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how to repair laptop power cords

Laptop AC adapter power jack connector Your laptop goes dead and you don't understand why because it's plugged in. The very first thing you should look for is status LEDs. The transformer brick or power adapter usually has a status led on it to show that it's plugged into a good outlet and is functioning. If the laptop power adapter LED is not lit and the cord is firmly seated in both the transformer and the wall outlet, then the AC adapter is probably bad. But troubleshooting most power problems takes a little more effort. Fortunately, it's also common for the failure to be the power cord itself, as I've noted with some Toshiba models. Many HP and Compaq models use "L" connectors which are less prone to failure, and Sony and Dell cords seem more robust as well, but it's always a possibility. It seems to me I've seen "L" connectors on IBM Thinkpads as well.
If the status LEDs on the laptop blink when you wiggle the power cord or if they can be kept on if you position the cord just right, the failure is either the power cord or the power connector inside the laptop. Of the two, you want the problem to be the power cord because it's much easier to fix. A power cord can look perfectly good (see above) but be broken inside, normally as result of letting it dangle off the back of the laptop when you work on your lap. The length of cable running from the power adapter to the laptop is shielded coaxial cable, with the inner conductor attached to the inner part of the barrel connector and the outer part serving as ground. The actual AC power cord is often detachable from the power adapter and is unlikely to fail as long as it's seated. If you have no technician skills, you can buy a replacement adapter from Amazon for a decent price. stripping the coaxial power cable for the laptop adapter
Twisting together the braided ground for the power adapter Many power cords also include a large choke, probably a ferrite, which I assume is to prevent RF interference generated by the laptop from leaking back onto the cord and turning the length between the laptop and the power adapter into an antenna. Frankly, I just cut them off on a repair if they are close too the barrel connector. It's nice to have a reasonable wire stripper so you can strip the coax in one shot rather than worrying away the sheathing with a cheap tool. You want to take about an inch of the outer sheath off and then twist the braid shield together. Some techs like to preload the braid with solder before tacking it to the power connector, but if there's a tab you can wrap it around first it's not really necessary.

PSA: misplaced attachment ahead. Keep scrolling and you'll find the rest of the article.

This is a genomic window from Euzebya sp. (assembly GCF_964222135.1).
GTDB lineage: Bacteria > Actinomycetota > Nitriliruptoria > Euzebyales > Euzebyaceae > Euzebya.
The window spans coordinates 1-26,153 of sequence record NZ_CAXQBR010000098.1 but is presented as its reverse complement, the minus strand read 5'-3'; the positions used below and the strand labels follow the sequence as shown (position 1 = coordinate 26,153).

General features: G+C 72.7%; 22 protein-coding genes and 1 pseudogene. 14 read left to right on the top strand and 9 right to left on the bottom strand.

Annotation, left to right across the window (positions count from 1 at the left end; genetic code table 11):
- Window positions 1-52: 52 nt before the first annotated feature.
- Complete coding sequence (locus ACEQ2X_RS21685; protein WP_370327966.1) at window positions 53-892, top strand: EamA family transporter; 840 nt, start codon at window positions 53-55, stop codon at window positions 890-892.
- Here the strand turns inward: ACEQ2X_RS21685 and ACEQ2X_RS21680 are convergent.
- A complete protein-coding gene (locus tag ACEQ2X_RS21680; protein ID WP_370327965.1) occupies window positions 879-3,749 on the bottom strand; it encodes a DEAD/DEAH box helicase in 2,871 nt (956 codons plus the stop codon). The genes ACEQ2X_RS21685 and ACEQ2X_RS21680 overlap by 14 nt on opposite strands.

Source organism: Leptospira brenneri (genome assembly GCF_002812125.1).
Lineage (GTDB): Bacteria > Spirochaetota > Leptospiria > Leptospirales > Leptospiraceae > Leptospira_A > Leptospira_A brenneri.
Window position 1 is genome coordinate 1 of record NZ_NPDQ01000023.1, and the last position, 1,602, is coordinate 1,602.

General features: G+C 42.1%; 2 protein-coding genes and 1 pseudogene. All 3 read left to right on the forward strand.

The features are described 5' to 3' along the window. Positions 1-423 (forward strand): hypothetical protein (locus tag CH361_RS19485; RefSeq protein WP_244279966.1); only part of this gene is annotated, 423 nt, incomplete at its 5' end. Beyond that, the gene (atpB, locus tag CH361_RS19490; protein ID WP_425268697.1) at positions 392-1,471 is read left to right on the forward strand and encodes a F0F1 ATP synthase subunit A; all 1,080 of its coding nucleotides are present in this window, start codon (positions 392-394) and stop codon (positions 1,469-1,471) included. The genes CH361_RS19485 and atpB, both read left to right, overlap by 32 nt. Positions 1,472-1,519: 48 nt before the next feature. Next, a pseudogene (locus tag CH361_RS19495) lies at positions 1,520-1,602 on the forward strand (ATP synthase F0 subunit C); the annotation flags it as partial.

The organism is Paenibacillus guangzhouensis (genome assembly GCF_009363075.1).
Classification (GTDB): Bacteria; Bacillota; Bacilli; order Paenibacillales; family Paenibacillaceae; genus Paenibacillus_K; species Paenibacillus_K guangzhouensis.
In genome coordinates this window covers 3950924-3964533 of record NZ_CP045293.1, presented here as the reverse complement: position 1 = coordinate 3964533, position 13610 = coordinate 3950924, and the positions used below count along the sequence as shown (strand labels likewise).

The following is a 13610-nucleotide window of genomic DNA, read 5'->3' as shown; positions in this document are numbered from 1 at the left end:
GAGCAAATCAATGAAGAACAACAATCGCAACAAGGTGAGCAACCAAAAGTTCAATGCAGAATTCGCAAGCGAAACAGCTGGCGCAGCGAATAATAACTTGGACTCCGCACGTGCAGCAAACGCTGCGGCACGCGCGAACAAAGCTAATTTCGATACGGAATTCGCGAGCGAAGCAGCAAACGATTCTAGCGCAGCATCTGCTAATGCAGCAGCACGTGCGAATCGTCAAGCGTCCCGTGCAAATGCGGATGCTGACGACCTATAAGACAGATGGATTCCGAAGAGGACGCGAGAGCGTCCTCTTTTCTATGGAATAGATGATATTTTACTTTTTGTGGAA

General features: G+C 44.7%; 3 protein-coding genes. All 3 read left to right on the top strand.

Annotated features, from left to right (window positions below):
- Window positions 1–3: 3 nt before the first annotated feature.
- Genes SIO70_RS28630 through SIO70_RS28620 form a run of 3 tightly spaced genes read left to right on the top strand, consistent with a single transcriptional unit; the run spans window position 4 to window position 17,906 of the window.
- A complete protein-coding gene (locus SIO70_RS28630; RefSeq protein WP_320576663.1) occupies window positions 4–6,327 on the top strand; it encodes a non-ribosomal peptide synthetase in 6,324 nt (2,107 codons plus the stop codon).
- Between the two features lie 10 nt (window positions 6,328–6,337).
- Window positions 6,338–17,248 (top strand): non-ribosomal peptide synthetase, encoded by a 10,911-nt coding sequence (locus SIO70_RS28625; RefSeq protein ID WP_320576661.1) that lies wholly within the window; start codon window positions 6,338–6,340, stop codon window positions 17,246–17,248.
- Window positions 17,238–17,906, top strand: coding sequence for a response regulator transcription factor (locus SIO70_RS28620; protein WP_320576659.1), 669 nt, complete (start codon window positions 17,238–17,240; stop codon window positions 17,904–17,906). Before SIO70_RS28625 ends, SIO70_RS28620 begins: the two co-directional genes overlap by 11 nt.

I prefer to buy new connectors than to try to reuse the original for several reasons. First, the original laptop power adapter will have a molded casing on the connector, and the only way to get it off is to hack away a little at a time with a razor. I've done it and effected a repair when I was traveling and had no other choice, but the braided conductor on my Toshiba notebook was soldered directly to the outside of the barrel rather than having its own solder point, like a replacement connector. It's also very difficult to solder factory connectors without melting the insulator unless you have a hot, fine tip iron. I get my replacement connectors at Radio Shack for a buck or so, bring the original for sizing. The inside and outside diameter have to be an exact match, so you might even want to bring your notebook to the store with you. stripping the interior conductor for the laptop connector
 the new laptop connector onto the coaxial power cable If you are working with the cord length still attached to the power adapter (transformer), make sure you slide the shell for the new connector onto the cord and faced the right way before you solder on the connector. Otherwise, you'll be faced with doing it all over or just taping the heck out of the connector. The length of the barrel connector that fits into the laptop body is somewhat flexible, too long can work, to short and you may be able to back-off a little on the connector shell. To the left, you can see the inner (yellow) of the laptop power cord soldered to the center tab of the barrel conector, and the braid soldered to the outer tab. If you have a heatshrink gun and tubing you can make a much neater job of it than I'm doing here:-)
Obviously, you don't want the two tabs to touch or it just shorts out, so you can work a little tape around one of the tabs if you are paranoid, but leave room to get the shell on. The shell is actually threaded, as is the connector, so they usually hold together pretty good. Since this particular failure gave me so much grief the first time it happened, I always travel with a spare replacement end for my laptop power cord. While my first replacement is still holding up, should it fail, I can just undo the splice and tape the replacement end on in a matter of minutes. It's unfortunate that so many people buy a new laptop power adapter or even crack their laptop open and start fooling with the inside receptacle when the problem is just the connector on the power cord. Sliding the plastic shield onto the laptop power jack
 AC adapter shown with spare cable end


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